188. Interview (Dec. 2003) with Ariel Dorfmann, who fled into exile to escape the Chilean military dictatorship in 1973
  189. NEW KISSINGER 'TELCONS' REVEAL PLOTTING AGAINST ALLENDE IN CHILE AT HIGHEST LEVELS OF U.S. GOVERNMENT Nixon Vetoed Proposed Coexistence with an Allende Government. Kissinger to the CIA: “We will not let Chile go down the drain.”
  190. RENDITION IN THE SOUTHERN CONE: OPERATION CONDOR DOCUMENTS REVEALED FROM PARAGUAYAN 'ARCHIVE OF TERROR' Paraguayan Archive continues to yield Evidence of Coordinated Repression among Military Regimes of the Southern Cone
  191. Dictator Augusto PINOCHET in Chile: A Declassified Documentary Obituary Records on former Dictator's Repression, Acts of Terrorism, U.S. Support
  192. U.S. SUPPORT FOR MILITARY DICTATORSHIP IN ARGENTINA Kissinger sought immediate support for the new military regime in spite of staff warnings on bloodshed. 22,000 people murdered or disappeared by military between 1975 and 1978
  193. ARGENTINE MILITARY BELIEVED U.S. GAVE GO-AHEAD FOR DIRTY WAR New State Department documents show conflict between Washington and US Embassy in Buenos Aires over signals to the military dictatorship at height of repression in 1976
  194. Audio interview with Alicia Partnoy, a prisoner during Argentina's Dirty War. She smuggled her memoir of the experience Little School: Tales of Disappearance and Survival out of the prison.
  195. CIA awards the Distinguished Career Intelligence Medal to Terry R. Ward, the highest-ranking CIA official fired in a 1995 scandal for failing to inform Congress about the CIA's ties to human rights abuses in Guatemala
  196. Documents & Video Testimony on Iran-Contra Scandal Extensive links and info.
  197. Documents on the Reagan-Bush Iran-Contra Scandal
  198. Final Report of Lawrence Walsh, Independent Counsel, on Iran-Contra Scandal [excerpts]
  199. Kerry Committee Report on Reagan administration complicity in contra drug running [aka Senate Subcommittee Report on Drugs, Law Enforcement and Foreign Policy, conducted 1986, published December 1988] Documentation of Official U.S. Knowledge of Drug Trafficking by the Contras based on info from Oliver North & Rob Owen of the Reagan administration [click on PDF symbols]
  200. Rebuttals from Presidents Reagan and Bush on Independent Counsel Charges in the Iran-Contra Scandal
  201. Policy recommendations of Nobel Peace Prize winner (and past president of Costa Rica) Oscar Arias
  202. Bolivian President Evo Morales Discusses US Policies, 2007
  203. Addicted to Failure: Primary Sources on recent US policies assembled by Dr. Brian Loveman

    Plan Colombia and Human Rights

    Since the 1990s, the US has given Colombia billions of dollars in military aid to fight against drug traffickers and leftist revolutionaries (FARC). These declassified documents raise questions about human rights abuses committed by Colombia military and paramilitary forces and about US knowledge or coverup of such actions.

  204. Declassified Documents Implicate Colonel, Army, in Civilian Killings, Disappearances Landmark Conviction in Colombia's Palace of Justice Case, First-Ever Criminal Sentence Handed Down in Infamous Army Assault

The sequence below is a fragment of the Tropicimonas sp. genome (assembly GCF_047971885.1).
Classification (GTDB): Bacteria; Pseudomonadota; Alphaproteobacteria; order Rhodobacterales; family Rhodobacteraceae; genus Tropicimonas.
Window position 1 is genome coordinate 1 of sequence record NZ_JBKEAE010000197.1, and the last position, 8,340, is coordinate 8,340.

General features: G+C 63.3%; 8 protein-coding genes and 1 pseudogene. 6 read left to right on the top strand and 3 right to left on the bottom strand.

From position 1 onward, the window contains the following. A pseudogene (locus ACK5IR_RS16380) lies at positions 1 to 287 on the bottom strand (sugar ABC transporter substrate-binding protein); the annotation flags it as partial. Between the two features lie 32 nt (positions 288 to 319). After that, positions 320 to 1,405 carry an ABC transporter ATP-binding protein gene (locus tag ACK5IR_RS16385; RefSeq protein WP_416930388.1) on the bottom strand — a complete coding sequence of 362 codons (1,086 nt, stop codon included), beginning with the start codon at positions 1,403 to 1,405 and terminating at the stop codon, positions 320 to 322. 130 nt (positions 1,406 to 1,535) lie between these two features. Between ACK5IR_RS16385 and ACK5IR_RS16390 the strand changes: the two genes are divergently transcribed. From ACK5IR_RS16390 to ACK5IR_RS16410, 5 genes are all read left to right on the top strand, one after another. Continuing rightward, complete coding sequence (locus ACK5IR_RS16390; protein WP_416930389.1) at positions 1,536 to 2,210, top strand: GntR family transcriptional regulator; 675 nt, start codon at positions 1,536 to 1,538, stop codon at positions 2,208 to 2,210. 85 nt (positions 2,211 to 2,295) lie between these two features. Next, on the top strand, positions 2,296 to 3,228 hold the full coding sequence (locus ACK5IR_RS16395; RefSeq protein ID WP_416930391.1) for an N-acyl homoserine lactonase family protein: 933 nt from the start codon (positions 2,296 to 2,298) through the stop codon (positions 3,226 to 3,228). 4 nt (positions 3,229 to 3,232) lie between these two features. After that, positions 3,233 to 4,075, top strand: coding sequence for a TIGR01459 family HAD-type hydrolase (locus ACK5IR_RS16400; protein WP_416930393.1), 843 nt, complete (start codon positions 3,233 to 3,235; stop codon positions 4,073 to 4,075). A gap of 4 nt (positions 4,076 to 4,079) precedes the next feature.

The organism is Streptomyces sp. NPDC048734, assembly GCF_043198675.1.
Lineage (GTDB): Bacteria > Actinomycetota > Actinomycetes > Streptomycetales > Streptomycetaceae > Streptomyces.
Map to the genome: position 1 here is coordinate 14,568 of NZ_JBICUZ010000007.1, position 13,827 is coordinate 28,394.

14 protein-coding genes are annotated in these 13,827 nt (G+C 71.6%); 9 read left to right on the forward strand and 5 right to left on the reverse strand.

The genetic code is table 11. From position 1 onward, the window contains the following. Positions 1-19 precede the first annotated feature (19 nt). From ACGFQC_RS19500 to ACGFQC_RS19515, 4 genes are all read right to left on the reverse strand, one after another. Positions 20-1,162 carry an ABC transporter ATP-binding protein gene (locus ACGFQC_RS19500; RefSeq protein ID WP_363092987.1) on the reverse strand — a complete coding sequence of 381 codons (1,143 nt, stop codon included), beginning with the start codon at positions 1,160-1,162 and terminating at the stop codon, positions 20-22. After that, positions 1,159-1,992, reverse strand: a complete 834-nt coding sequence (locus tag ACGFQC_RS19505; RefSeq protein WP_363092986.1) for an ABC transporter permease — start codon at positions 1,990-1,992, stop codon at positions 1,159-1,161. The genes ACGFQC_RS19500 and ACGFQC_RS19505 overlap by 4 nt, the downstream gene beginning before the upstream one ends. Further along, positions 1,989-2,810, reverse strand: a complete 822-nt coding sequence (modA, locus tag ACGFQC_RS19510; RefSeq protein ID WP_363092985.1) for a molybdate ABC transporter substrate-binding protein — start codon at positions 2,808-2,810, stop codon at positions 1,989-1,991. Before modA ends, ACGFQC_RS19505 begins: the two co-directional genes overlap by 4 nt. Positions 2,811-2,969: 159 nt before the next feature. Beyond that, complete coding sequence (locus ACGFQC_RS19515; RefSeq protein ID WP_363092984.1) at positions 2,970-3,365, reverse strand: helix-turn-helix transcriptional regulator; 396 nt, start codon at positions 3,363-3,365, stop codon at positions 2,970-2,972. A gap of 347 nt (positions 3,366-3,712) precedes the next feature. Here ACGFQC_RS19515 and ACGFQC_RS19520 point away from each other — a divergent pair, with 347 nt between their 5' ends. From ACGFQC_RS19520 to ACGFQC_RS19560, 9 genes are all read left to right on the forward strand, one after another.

205. The United States vs. Rito Alejo del Río: Ambassador Cited Accused Colombian General's Reliance on Death Squads "Systematic" Support of Paramilitaries "Pivotal to his Military Success"; Infamous General a "Not-So-Success" Story of U.S. Military Training
  206. "Body count mentalities" Colombia's "False Positives" Scandal, Declassified Documents Describe History of Abuses by Colombian Army
  207. Trujillo Declassified Documenting Colombia's 'tragedy without end' Documents Detail U.S. Concerns about Impunity in Major Human Rights Case
  208. Conspiracy of Silence? Colombia, the United States and the Massacre at El Salado Declassified Documents Highlight U.S. Concerns Over Role of Colombian Security Forces in February 2000 Paramilitary Killings
  209. War in Colombia: Guerrillas, Drugs and Human Rights in U.S.-Colombia Policy, 1988-2002
  210. U.S. INTELLIGENCE LISTED COLOMBIAN PRESIDENT URIBE AMONG "IMPORTANT COLOMBIAN NARCO-TRAFFICKERS" IN 1991 Then-Senator "Dedicated to Collaboration with the Medellín Cartel at High Government Levels"
  211. Paramilitaries as Proxies Declassified evidence on the Colombian army's anti-guerrilla "allies"
  212. DOCUMENTS IMPLICATE COLOMBIAN GOVERNMENT IN CHIQUITA TERROR SCANDAL Company's Paramilitary Payoffs made through Military. U.S. Embassy told of "potential" for groups "to devolve into full-fledged paramilitaries"
  213. Truth about Triple-A: U.S. Document Implicates Current, Former Colombian Army Commanders in Terror Operation Army Commander Montoya Assigned to Intelligence Unit Behind 'American Anticommunist Alliance,' Responsible for Bombings and other Violence
  214. Colombian Paramilitaries and the United States: "Unraveling the Pepes Tangled Web" Documents Detail Narco-Paramilitary Connection to U.S.-Colombia Anti-Escobar Task Force. CIA Probed Whether U.S. Intelligence Was Passed to 'Los Pepes' Terror Group
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    Additional Human Rights Concerns

    Oscar Arias
  215. Confessions from Argentina's "Dirty War," 1976-83
  216. US State Dept. Declassified Files on Argentina's Dirty War PDF documents
  217. 20 Cases of Torture described in Brazil "This is a not a pleasant exhibition, but it is a very important one. It consists of photographs and text describing twenty out of more than 500 documented cases of torture in Brazil when the Military ruled the country between 1964 and 1980. Brazil has punished no one for these crimes, and none of the victims of torture or their families received any compensation from the government for their losses."
  218. Human Rights Abuses by Salvadoran Military and Death Squads
  219. 2004 Amnesty International Report on Human Rights in Guatemala